IMO its actually just the traditional tuning of that region you are hearing. They may well think it sounds quite sweet.

Check out this Indonesian scale this man is singing in at 1:23

It is supposed to sound quite “sweet”, but for cultural reasons, most of us will hear the singer as horribly out-of-tune.

I have had similar experiences with Chinese chanting of the monastic morning service.


Related to the above, and the culturally conditioned nature of things like which tone is “in-tune” and which is not, here is some wild and wacky very traditional tuning from the West:

Believe it or not, this man is not tone-deaf.

Speaking also of the culturally-conditioned nature of things like expression of emotion through music: this lady is supposed to sound very, very, very angry/upset. Does she?



Thank you :slight_smile:


Islamic call to prayer also has many variations.


Perhaps when reciting as a group you do not have a choice except chanting in some or other form. What I am saying is you can’t read something as a group.


I am looking through T1435 currently, but the Chinese is a little beyond me.

For instance, this passage appears to say something like “Do not say the composition of gāthā is a criminal matter” towards the end:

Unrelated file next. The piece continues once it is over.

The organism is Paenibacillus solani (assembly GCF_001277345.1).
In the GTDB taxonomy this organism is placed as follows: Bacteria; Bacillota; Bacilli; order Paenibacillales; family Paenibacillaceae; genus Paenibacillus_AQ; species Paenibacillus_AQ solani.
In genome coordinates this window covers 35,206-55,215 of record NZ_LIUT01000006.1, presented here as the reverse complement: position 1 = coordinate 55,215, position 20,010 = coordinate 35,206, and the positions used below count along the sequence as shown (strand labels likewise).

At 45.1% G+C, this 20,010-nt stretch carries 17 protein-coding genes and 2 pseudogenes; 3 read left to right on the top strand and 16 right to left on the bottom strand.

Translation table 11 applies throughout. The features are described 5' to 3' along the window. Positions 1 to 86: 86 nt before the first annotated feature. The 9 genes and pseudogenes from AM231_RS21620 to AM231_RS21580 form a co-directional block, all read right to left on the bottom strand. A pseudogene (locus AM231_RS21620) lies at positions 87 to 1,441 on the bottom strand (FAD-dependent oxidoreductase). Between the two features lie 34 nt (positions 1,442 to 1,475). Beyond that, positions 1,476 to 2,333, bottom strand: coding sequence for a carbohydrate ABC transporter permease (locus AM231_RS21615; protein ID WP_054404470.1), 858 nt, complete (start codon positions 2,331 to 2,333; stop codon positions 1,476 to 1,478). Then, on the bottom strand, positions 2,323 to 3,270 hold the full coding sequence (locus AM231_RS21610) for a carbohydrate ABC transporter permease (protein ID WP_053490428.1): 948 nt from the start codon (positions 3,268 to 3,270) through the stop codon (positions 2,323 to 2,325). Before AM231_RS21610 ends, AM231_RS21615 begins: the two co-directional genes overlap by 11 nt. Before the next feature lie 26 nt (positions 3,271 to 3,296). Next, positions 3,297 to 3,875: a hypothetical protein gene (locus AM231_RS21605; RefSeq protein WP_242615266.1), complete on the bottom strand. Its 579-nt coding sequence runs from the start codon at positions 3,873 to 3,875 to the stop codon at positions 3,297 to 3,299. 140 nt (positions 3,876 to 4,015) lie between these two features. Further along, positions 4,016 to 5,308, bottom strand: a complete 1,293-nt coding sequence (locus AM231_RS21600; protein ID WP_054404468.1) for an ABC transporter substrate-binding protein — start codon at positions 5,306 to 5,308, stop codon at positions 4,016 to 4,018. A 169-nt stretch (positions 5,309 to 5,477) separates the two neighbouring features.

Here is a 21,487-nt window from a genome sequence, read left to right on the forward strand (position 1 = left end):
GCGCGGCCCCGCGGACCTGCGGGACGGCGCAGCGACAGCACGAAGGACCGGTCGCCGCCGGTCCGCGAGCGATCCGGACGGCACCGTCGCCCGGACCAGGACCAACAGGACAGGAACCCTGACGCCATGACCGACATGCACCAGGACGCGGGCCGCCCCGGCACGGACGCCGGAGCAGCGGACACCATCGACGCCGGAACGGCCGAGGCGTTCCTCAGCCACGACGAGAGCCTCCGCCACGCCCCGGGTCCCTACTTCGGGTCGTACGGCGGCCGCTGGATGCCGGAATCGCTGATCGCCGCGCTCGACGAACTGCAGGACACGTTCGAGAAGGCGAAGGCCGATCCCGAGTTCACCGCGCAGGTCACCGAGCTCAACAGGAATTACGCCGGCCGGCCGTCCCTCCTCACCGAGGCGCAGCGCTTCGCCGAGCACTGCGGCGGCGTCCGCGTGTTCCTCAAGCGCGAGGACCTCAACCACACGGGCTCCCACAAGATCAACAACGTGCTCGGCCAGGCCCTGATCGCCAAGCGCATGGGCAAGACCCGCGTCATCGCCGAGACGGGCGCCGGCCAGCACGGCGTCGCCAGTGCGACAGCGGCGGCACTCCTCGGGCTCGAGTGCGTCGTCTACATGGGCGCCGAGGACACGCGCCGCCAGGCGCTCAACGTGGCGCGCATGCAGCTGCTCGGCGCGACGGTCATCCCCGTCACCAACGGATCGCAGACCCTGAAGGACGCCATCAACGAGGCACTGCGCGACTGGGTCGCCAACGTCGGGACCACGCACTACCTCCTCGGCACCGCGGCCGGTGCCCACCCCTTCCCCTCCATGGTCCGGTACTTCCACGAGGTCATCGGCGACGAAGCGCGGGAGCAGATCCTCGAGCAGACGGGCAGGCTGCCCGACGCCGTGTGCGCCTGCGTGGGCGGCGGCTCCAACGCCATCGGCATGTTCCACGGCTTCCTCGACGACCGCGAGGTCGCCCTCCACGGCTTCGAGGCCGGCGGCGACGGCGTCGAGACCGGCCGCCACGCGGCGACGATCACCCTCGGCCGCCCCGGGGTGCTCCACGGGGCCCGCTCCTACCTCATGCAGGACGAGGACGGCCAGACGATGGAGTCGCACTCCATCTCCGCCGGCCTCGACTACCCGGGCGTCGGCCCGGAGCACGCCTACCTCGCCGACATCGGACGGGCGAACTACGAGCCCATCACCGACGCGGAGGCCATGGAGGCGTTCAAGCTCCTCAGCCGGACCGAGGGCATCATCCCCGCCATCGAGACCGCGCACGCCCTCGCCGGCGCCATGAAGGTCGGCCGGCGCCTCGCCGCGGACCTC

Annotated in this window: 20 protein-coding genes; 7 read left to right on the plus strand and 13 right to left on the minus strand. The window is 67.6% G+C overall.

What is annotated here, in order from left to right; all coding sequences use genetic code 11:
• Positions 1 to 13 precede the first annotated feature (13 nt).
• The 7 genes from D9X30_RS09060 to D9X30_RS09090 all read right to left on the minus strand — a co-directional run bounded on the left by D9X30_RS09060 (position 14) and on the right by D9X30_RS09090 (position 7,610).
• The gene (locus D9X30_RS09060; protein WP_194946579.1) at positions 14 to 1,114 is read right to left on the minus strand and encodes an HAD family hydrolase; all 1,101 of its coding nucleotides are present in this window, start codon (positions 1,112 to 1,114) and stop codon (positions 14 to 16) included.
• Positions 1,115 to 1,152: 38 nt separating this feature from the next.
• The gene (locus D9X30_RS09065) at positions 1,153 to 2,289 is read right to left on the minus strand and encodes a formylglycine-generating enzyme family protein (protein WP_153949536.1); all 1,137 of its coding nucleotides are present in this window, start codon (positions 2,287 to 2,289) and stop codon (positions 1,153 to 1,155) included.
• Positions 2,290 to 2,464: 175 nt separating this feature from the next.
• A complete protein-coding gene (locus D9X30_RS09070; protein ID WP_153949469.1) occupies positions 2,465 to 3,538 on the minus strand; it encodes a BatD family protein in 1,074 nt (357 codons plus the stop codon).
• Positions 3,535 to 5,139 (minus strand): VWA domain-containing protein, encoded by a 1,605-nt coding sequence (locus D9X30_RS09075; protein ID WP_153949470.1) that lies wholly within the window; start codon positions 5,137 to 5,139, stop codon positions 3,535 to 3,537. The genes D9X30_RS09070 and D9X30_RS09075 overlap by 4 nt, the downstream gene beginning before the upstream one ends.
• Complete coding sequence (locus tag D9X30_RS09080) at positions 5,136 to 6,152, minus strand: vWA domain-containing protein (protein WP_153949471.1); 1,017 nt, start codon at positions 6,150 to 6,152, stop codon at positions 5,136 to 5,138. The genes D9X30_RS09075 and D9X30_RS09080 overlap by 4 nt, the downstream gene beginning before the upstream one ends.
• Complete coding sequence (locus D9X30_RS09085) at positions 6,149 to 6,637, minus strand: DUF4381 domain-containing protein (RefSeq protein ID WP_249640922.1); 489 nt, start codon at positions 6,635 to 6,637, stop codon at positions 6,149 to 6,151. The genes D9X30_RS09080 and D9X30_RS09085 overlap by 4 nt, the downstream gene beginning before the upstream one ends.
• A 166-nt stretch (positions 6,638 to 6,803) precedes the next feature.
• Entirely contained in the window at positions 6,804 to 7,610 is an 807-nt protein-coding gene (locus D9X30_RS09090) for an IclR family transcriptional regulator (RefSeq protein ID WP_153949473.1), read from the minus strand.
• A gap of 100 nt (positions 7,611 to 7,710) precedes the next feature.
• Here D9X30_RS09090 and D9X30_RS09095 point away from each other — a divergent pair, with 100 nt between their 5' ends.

But I am missing a lot of likely-important context.

I did find this from a really old translation of Pāli, advising monks not to get too extravagant (or virtuosic?) with their singing. Apologies if it was brought up already:


Related to this search: is the Sarvāstivāda vinaya in Chinese translation the same vinaya as the Mūlasarvāstivāda vinaya in Tibetan?


can you give a citation of what part of the vinaya says this? The heart of it should be the same pali as AN 5.209. This translation though, #5 doesn’t make much sense (common people fall into heresy). Compare to #5 on my AN 5.209 based on b.Bodhi’s translation.

AN 5.209 chanting is not singing

gītassara-suttaṃ (AN 5.209)
AN 5.209 Intonation
♦ 209. “pañc'-ime, bhikkhave, ādīnavā
“[there are] five-(of)-these, *********, dangers
āyatakena gītas-sarena
(in) drawn-out song-like-intonation
dhammaṃ bhaṇantassa.
(for) dhamma reciting.
katame pañca?
What five?
attanāpi tasmiṃ sare sārajjati,
(1) One-self, (with) one's intonation (becomes) infatuated.
parepi tasmiṃ sare sārajjanti,
(2) Others, (with) one's intonation (becomes) infatuated.
gahapatikāpi uj-jhāyanti —
(3) Householders complain:
‘yatheva mayaṃ gāyāma,
‘Just as we sing,
evamevaṃ kho samaṇā sakya-puttiyā gāyantī’ti,
so, too, these ascetics (of the) Sakyans’-son sing.’
sara-kuttimpi ni-kāma-yamānassa